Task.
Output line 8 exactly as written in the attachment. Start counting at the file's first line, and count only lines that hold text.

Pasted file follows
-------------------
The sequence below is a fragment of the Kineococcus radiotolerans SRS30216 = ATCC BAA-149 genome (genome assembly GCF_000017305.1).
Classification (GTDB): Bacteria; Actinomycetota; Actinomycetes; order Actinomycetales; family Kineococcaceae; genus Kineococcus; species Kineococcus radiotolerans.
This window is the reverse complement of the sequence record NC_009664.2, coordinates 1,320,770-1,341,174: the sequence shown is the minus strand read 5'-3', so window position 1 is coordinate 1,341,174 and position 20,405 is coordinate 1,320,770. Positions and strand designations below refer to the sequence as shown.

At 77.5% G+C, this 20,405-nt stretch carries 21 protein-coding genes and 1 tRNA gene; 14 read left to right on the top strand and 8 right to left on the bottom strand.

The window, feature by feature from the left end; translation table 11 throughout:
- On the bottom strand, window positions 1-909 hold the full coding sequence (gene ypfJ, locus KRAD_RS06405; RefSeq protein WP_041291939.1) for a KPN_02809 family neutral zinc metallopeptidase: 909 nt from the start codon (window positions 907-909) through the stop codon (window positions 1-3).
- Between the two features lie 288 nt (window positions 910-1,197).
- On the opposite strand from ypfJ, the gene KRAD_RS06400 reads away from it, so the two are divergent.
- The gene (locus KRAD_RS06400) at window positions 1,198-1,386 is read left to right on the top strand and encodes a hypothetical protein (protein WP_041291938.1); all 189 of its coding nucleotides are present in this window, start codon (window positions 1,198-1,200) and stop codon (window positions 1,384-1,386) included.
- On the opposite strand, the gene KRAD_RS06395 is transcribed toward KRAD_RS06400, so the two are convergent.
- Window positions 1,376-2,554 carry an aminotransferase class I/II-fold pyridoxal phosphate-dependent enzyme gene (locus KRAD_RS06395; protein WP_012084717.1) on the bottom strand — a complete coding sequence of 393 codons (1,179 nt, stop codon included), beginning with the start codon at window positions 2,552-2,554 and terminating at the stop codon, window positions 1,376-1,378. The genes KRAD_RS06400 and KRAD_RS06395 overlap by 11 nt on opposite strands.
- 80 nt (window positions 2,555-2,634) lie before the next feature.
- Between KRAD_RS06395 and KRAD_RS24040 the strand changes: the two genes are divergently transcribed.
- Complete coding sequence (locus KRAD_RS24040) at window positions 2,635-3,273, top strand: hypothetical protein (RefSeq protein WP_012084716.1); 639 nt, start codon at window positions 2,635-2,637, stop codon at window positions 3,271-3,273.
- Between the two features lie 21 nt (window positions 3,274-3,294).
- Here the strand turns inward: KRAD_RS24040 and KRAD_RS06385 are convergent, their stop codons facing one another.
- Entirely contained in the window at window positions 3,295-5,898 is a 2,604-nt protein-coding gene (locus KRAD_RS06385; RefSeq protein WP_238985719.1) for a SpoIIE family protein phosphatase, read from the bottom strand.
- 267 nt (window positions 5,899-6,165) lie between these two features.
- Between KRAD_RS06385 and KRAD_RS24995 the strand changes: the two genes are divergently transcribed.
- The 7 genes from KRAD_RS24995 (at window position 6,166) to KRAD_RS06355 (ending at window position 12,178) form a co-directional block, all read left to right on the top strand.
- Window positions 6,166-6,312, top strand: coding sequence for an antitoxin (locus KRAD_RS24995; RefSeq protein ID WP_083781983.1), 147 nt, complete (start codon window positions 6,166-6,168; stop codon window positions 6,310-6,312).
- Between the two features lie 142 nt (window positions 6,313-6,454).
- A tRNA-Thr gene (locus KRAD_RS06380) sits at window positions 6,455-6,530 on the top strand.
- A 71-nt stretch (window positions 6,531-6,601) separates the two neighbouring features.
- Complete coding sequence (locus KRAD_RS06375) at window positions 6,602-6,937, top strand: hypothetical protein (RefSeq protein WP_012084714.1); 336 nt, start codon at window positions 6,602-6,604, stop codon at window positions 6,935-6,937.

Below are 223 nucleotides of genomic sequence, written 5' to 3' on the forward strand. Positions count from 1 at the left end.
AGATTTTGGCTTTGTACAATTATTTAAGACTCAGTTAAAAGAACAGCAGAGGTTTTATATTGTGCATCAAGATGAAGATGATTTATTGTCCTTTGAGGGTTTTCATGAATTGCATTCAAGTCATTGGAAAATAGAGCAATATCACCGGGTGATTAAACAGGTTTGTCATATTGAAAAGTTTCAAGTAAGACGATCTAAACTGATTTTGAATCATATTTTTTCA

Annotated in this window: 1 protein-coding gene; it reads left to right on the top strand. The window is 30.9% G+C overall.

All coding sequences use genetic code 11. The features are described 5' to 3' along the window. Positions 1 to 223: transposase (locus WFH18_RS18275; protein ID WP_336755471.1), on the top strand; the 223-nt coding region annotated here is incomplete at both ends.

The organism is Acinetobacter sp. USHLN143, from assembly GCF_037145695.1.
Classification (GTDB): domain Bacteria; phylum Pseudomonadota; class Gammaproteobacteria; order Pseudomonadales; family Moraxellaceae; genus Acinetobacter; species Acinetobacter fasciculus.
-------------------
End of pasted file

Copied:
- On the opposite strand from ypfJ, the gene KRAD_RS06400 reads away from it, so the two are divergent.